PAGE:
Where to go from here?  I am minded to start again, but will obtain some clear and white styrene from Slater's Ltd., in the hope they  will be compatible with each other when stuck together. 


Watch this space.


Terry

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Hi Terry

I don't know if you remember my failed attempt to build a G scale Australian NR diesel?

http://yourmodelrailway.net/view_topic.php?id=6870&forum_id=14

I used styrene sheets of different thicknesses and laminated them in some areas to create the detail on the body.

Well, the whole loco developed a twist.  Apparently styrene glue keeps working for some time after the initial application.  In my case, I came back to the project after some months; to find a loco style barbers' pole.  :shock:

I had more success when I scratch built my O scale rolling stock for my MMR.  By then I had learned to leave the model clamped for a couple of days, when I was laminating.  :lol:

http://yourmodelrailway.net/view_topic.php?id=14158&forum_id=14&highlight=O+scale+rolling+stock

I tend to glue in all of the "glass" for many windows at a time, then add the frames on top of the glass.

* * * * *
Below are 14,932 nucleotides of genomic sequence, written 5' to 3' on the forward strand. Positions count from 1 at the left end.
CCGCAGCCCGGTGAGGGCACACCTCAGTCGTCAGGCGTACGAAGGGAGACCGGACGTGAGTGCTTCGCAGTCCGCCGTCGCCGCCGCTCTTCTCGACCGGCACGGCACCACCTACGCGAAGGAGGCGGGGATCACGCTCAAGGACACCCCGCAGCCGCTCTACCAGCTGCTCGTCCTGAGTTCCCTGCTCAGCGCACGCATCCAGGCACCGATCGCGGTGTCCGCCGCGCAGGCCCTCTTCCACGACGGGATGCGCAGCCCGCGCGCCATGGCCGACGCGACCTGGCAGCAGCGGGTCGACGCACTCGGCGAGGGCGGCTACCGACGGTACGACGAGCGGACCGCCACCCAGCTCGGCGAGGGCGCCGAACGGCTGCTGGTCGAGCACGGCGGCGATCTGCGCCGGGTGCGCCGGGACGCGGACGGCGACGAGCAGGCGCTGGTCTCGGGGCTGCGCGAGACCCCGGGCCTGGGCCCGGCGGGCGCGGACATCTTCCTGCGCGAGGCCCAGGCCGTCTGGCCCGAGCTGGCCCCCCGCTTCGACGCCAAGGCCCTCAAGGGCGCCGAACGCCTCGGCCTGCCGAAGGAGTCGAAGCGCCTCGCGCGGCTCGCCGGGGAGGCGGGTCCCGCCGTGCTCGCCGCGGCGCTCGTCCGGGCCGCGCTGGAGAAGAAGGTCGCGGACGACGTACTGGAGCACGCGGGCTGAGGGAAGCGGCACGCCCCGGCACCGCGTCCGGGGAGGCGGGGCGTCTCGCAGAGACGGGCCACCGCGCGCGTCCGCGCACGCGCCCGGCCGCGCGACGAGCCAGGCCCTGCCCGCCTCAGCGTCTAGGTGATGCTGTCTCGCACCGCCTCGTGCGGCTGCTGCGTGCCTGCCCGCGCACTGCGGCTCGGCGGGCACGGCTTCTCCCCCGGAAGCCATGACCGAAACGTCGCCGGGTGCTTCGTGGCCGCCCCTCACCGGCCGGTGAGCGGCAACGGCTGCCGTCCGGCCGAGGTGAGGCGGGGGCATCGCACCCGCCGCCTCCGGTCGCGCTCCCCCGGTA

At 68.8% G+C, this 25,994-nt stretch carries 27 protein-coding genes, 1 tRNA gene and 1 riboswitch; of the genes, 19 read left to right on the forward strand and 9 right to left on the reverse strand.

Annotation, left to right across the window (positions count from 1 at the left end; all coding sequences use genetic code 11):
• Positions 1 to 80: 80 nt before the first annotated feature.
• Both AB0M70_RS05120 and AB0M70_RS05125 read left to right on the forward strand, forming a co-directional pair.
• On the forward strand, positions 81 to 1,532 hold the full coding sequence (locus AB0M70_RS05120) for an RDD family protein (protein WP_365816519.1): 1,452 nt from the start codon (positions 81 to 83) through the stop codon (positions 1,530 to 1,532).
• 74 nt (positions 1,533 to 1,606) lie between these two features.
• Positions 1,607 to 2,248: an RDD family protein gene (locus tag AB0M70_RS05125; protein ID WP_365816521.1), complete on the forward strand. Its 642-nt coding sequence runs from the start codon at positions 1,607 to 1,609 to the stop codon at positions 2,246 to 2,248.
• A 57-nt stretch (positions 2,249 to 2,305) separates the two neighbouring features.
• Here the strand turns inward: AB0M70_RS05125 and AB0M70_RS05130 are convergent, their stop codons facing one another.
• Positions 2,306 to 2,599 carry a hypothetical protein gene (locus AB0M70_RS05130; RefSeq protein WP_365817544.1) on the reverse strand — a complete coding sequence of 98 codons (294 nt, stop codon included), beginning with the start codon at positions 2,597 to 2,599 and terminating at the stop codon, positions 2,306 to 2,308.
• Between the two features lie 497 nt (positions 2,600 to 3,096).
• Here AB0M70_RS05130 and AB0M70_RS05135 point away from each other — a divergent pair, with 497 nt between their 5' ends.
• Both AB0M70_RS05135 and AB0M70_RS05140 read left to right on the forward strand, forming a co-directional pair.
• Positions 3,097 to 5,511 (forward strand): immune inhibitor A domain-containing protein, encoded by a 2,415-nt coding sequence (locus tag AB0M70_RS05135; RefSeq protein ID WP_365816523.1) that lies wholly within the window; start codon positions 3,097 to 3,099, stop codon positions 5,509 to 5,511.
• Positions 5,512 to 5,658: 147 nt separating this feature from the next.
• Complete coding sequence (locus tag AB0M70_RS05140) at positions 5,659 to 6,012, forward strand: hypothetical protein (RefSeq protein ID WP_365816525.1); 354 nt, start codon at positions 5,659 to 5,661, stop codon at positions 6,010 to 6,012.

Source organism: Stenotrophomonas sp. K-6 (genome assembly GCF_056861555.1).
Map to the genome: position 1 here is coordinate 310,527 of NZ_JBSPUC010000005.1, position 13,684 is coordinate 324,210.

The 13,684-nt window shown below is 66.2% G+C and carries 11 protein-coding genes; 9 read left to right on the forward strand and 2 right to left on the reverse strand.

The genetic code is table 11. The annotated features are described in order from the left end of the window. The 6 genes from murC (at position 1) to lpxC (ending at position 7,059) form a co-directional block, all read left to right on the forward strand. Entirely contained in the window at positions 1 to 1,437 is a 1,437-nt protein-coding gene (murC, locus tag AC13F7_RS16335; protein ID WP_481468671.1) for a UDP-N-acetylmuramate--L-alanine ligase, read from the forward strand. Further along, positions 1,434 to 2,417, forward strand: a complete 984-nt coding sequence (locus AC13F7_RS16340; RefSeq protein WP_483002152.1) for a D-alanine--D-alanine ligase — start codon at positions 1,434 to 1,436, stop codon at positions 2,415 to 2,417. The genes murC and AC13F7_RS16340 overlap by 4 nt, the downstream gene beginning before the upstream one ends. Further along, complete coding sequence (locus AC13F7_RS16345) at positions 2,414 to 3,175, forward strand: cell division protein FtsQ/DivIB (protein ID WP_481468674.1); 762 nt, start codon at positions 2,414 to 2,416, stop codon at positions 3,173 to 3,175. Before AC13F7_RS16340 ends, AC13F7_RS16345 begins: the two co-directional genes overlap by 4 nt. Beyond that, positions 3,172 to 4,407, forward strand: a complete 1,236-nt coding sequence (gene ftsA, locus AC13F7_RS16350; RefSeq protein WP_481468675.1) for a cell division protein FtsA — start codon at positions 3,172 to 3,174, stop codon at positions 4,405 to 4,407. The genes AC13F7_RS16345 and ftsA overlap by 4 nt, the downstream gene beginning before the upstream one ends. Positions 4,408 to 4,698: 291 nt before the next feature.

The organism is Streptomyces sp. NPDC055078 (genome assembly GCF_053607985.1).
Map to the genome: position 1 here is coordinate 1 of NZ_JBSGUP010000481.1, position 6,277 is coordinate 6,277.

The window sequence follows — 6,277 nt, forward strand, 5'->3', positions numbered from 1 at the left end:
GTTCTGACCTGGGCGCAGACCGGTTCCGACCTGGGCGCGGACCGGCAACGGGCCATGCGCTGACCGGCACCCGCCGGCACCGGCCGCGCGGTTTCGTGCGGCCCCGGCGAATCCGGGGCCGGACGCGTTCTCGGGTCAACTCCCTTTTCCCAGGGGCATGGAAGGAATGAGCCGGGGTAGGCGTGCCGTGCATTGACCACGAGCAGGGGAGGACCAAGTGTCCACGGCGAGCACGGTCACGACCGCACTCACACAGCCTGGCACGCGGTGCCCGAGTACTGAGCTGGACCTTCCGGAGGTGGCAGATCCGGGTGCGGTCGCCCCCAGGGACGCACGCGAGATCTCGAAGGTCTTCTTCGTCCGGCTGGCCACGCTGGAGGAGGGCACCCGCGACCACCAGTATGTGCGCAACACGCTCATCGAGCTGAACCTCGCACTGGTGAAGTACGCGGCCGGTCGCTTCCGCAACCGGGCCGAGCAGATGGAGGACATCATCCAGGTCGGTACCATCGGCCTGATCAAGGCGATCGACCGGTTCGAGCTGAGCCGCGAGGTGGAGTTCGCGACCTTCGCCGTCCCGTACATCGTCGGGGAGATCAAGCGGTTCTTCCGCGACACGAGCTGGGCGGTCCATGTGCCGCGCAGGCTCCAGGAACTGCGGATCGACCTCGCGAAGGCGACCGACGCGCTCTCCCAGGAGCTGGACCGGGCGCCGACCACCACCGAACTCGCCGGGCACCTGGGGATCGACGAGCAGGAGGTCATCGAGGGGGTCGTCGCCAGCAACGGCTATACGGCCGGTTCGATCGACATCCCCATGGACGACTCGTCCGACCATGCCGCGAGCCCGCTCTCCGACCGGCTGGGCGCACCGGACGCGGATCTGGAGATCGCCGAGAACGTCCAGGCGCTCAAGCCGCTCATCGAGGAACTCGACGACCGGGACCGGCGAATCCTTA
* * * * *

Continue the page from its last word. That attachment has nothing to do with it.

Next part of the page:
For what it's worth . . .

Cheers

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Hi Terry,

Styrene distorts with the use of a lot of solvent, and that includes CA. It is relative, gluing a lot of small pieces together uses a lot of solvent. Remember the Fairford engine shed I was building? That is what happened. I switched to Tamiya Extra Thin Cement (green label and stopper) after that, painted in the joints, that seemed to work. Very short working time, evaporates faster than a speeding bullet, and the solvent doesn't saturate the styrene. Hold the pieces together, paint over the joint, capillary action will draw it in. Shifting to black styrene for large jobs also helped. No distortion in that black beast of a Bo-Bo On30 diesel body after a year.

Might be worthwhile not attempting to glue the clear in. Use a tight drop in frame and cover the entire side.

Nigel

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Thank you Max and Nigel.  I have already ordered some Slaters' Plastikard and Plastiglaz for my next attempt.


Regards,


Terry